October 15th, 2005

operesque

Women as culture

Brian Eno—a man both refreshing and right, a rare combination—said in an interview about 15 years ago that it was important for him to have a studio in Kentish Town because it brought him into close contact with a stream of beautiful, fashionable young women, and that women were underestimated as cultural objects; it was just as important, Eno thought, to pay attention to the fashions and hairstyles of attractive women as to note what was playing at, well, the English National Opera (ENO). Perhaps more so.

On the face of it, that doesn't seem like a very controversial stance. It seems semiotic, democratic, and slightly erotic; the comment of a man who loves women, and loves culture, and is prepared to see women—or at least the strangers passing by his door—as culture. The logical extension of this is that one would "review" women, or the cultural signifiers they display, in exactly the same way as one reviews, say, a classic record by Caetano Veloso. And of course newspapers and blogs do this; papers have fashion coverage, and back in August I ended my Click Opera Beauty Week with a paen to the beauty of a girl called Nine.

Well, today I'd like to tell you that it's had a significant impact on the quality of my week to discover that Kumi Okamoto of Paris-based band Konki Duet has grown her hair long, as you can see from the photo above, where she's modelling a raw silk blouse from Paris Chinatown company Hoaly (reduced from €25 to just €16, hurry hurry!).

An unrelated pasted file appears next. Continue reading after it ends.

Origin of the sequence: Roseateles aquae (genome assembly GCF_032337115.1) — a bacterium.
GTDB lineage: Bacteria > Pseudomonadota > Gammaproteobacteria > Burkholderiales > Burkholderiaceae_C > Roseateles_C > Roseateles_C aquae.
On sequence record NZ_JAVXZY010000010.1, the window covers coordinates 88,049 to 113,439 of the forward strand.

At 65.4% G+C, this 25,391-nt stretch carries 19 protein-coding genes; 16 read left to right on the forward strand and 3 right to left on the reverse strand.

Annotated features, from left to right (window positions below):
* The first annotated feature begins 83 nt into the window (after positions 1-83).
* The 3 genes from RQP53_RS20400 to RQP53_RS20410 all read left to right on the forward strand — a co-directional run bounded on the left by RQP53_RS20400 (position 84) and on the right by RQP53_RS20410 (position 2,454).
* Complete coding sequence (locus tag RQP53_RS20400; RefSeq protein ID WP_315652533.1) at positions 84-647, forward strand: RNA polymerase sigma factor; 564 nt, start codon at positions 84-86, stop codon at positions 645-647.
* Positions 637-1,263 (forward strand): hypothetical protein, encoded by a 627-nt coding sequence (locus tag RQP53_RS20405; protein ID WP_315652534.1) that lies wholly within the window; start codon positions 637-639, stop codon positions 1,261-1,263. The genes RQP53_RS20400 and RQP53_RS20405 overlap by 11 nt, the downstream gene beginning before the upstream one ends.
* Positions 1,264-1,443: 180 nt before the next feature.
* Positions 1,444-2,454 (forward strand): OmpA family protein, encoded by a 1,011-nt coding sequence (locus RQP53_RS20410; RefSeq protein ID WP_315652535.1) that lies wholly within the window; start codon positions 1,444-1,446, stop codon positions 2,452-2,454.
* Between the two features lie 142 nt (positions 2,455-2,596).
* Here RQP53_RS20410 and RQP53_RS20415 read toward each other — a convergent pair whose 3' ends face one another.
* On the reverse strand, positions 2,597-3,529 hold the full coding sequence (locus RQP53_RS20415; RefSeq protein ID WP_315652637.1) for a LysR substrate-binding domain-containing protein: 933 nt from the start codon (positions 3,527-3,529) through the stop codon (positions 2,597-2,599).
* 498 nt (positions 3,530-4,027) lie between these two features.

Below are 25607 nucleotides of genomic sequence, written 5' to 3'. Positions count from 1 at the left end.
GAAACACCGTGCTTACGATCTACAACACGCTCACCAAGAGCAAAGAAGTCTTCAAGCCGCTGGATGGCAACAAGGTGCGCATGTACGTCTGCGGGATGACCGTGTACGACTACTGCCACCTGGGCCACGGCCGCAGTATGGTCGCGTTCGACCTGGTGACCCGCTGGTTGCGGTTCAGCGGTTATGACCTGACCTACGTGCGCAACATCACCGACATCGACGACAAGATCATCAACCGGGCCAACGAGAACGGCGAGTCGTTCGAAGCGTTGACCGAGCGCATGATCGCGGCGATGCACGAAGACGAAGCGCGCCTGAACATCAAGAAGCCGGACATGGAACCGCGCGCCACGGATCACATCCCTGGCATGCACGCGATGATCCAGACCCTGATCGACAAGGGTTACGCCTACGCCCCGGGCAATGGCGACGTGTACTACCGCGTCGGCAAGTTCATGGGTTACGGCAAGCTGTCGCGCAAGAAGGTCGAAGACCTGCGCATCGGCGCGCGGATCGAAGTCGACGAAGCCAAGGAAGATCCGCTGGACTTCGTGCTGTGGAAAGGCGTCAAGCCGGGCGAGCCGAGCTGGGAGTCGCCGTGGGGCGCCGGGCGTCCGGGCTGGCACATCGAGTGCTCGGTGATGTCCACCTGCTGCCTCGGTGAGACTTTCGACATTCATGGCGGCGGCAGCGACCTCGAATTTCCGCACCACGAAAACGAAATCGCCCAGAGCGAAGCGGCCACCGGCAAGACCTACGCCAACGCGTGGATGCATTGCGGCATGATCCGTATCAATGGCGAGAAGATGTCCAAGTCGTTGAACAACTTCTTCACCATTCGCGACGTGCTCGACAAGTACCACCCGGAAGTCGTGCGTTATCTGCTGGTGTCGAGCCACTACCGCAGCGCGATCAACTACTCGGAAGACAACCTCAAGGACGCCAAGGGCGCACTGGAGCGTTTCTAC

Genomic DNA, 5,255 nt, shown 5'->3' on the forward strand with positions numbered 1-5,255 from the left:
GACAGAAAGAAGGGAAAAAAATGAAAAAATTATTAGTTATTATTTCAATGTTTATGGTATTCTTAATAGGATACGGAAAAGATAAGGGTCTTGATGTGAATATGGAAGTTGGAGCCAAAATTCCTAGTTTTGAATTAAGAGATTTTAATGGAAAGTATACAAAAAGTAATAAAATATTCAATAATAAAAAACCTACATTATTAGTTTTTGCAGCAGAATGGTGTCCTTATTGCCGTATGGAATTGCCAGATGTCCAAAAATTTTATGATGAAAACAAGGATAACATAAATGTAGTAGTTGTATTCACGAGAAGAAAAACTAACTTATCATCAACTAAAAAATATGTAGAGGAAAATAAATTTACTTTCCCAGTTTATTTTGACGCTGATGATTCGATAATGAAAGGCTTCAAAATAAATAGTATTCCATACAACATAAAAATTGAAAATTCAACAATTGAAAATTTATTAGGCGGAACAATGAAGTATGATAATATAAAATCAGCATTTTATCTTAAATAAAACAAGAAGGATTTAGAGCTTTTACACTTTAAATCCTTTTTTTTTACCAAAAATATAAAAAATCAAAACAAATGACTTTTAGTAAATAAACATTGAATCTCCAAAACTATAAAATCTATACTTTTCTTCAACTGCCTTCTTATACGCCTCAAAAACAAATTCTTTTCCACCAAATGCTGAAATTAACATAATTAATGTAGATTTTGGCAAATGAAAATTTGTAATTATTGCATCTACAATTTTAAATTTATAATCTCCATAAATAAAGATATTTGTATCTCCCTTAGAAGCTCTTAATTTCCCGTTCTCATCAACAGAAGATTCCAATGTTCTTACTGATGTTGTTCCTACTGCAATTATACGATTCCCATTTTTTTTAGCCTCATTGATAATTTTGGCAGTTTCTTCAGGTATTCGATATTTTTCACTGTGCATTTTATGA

Of course, treating women as culture is problematical. Here are some of the problems, abstracted from complaints that arose when I "reviewed" Nine (not from Nine herself, mind you, but from "feminist" male friends of hers):

1. Women are cultural, of course, but they're not just culture. They're people too!
My response: But of course culture isn't just culture either. It's people too, and when you review it you hurt or help people.

2. How can you, as a man, distinguish your aesthetic appreciation of a woman from your sexual appreciation of her?
My response: I can't. The pleasure parts of our brains are so intimately connected with bodily pleasures—our appetites for sex and food—that it's silly to even try to disentangle the aesthetic from the sensual. But please don't assume I'm trying to seduce every woman I express appreciation of.

3. The woman may not like to be appreciated, and your girlfriend may not like you to speak about your admiration for other women!
My response: This argument comes from men, not from the women I'm "reviewing" and not from my girlfriend, who's quite capable of discussing the beauty of other women with me. The women in question have posted images of themselves in public places, seeking aesthetic admiration... as we all do. It makes the world a better place.

4. You're paying too much attention to how people look, and not enough to how they are inside!